With a burgeoning population, food security is now a key challenge for Pakistan, especially when 38 per cent of children in the country are stunted due to insufficient dietary energy consumption.

To address food security challenges, Pakistan needs to pursue three strategic choices: expansion of the cultivated area, increase in per acre yield, and improvement in cropping intensity (crops in a year). However, successful implementation of all these entails greater consumption of fertiliser in the country.

Unfortunately, the previous fertiliser policies of 1989 and 2001 were production-centred and envisioned incentives for manufacturers and importers. In contrast, farmers are still awaiting a comprehensive policy on fertiliser subsidies that can ensure adequate and affordable fertiliser supply, rather than stop-gap reliefs announced by the government from time to time.

Fertiliser subsidies are essential due to multiple factors, including Pakistan’s soils deficiency in all three major crop nutrients (nitrogen, phosphorous, potassium), lower crop productivity than the world’s averages, low fertiliser usage (kilograms per acre) in comparison to other regional countries, and, most importantly, drastic price hike of fertiliser in the last year, which has resulted in a significant decrease in offtake of phosphatic and potassic fertilisers.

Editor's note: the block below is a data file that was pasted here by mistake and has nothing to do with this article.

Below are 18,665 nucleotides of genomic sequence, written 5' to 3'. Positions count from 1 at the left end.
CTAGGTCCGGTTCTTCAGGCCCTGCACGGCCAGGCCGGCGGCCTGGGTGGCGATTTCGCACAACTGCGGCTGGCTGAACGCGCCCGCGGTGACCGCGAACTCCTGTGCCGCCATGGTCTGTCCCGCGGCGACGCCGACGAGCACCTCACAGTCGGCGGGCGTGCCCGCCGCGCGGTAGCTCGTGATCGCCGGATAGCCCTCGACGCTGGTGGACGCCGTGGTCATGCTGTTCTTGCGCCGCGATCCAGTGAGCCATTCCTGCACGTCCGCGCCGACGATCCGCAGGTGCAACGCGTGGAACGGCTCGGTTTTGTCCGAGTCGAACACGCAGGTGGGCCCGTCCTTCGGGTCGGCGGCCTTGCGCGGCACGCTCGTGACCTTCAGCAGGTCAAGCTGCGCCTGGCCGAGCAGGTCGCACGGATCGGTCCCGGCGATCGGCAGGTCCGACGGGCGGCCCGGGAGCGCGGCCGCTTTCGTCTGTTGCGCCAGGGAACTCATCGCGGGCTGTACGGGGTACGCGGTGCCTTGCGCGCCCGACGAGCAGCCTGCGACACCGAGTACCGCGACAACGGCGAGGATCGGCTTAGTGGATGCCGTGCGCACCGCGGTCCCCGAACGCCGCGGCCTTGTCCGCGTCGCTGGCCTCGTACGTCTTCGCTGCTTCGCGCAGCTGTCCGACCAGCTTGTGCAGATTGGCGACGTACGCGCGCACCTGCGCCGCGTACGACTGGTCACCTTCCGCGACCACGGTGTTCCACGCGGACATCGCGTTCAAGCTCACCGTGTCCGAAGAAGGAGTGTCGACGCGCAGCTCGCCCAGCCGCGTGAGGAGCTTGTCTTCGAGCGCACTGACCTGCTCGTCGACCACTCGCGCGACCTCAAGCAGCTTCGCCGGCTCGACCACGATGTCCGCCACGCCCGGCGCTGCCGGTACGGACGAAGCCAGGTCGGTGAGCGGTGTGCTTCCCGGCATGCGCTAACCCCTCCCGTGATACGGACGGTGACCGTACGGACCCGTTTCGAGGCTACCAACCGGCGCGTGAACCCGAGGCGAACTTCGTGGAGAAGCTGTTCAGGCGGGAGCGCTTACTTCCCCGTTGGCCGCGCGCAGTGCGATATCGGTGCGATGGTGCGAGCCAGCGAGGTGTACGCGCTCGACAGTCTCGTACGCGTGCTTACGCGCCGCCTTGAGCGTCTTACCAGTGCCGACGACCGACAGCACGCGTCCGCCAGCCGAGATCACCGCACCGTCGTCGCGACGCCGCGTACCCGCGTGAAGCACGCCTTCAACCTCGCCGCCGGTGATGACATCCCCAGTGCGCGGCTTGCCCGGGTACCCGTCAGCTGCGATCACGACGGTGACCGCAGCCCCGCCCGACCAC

Ensuring DAP’s realistic and stable prices, free of anomalies, is a challenge that can’t be left to market forces alone, especially when a few players are controlling its manufacturing and import

Currently, the federal government is providing a subsidy on imported fertilisers. Additionally, it is also extending indirect subsidies in the form of tax relief and gas subsidies to fertiliser manufacturers. On the other hand, the provincial government of Punjab is providing a direct (targeted) subsidy to farmers on phosphatic and potassic fertilisers through e-vouchers. All these federal and provincial relief measures collectively amount to around Rs200 billion.